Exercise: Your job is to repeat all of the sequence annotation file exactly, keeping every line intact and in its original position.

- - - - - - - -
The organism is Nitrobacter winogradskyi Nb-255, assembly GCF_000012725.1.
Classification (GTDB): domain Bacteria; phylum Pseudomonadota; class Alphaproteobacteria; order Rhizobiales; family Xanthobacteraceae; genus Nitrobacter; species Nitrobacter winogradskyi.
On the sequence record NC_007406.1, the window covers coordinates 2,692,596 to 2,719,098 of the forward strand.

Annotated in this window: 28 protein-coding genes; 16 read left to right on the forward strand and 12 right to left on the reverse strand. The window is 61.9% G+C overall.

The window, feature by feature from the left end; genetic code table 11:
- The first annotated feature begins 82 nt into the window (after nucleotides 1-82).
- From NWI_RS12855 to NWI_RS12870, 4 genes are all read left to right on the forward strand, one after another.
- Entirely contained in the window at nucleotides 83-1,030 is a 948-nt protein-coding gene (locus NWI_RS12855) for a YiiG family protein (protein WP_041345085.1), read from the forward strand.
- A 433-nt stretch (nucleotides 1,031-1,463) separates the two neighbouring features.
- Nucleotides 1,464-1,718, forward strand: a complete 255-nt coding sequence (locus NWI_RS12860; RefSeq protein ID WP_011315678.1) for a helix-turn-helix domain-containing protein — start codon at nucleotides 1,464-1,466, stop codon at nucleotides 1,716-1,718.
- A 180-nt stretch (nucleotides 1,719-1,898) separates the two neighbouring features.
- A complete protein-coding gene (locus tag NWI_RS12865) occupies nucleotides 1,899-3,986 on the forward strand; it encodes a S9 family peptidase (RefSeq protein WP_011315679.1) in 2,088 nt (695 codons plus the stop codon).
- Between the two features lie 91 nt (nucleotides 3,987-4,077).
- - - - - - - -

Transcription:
The organism is Nitrobacter winogradskyi Nb-255, assembly GCF_000012725.1.
Classification (GTDB): domain Bacteria; phylum Pseudomonadota; class Alphaproteobacteria; order Rhizobiales; family Xanthobacteraceae; genus Nitrobacter; species Nitrobacter winogradskyi.
On the sequence record NC_007406.1, the window covers coordinates 2,692,596 to 2,719,098 of the forward strand.

Annotated in this window: 28 protein-coding genes; 16 read left to right on the forward strand and 12 right to left on the reverse strand. The window is 61.9% G+C overall.

The window, feature by feature from the left end; genetic code table 11:
- The first annotated feature begins 82 nt into the window (after nucleotides 1-82).
- From NWI_RS12855 to NWI_RS12870, 4 genes are all read left to right on the forward strand, one after another.
- Entirely contained in the window at nucleotides 83-1,030 is a 948-nt protein-coding gene (locus NWI_RS12855) for a YiiG family protein (protein WP_041345085.1), read from the forward strand.
- A 433-nt stretch (nucleotides 1,031-1,463) separates the two neighbouring features.
- Nucleotides 1,464-1,718, forward strand: a complete 255-nt coding sequence (locus NWI_RS12860; RefSeq protein ID WP_011315678.1) for a helix-turn-helix domain-containing protein — start codon at nucleotides 1,464-1,466, stop codon at nucleotides 1,716-1,718.
- A 180-nt stretch (nucleotides 1,719-1,898) separates the two neighbouring features.
- A complete protein-coding gene (locus tag NWI_RS12865) occupies nucleotides 1,899-3,986 on the forward strand; it encodes a S9 family peptidase (RefSeq protein WP_011315679.1) in 2,088 nt (695 codons plus the stop codon).
- Between the two features lie 91 nt (nucleotides 3,987-4,077).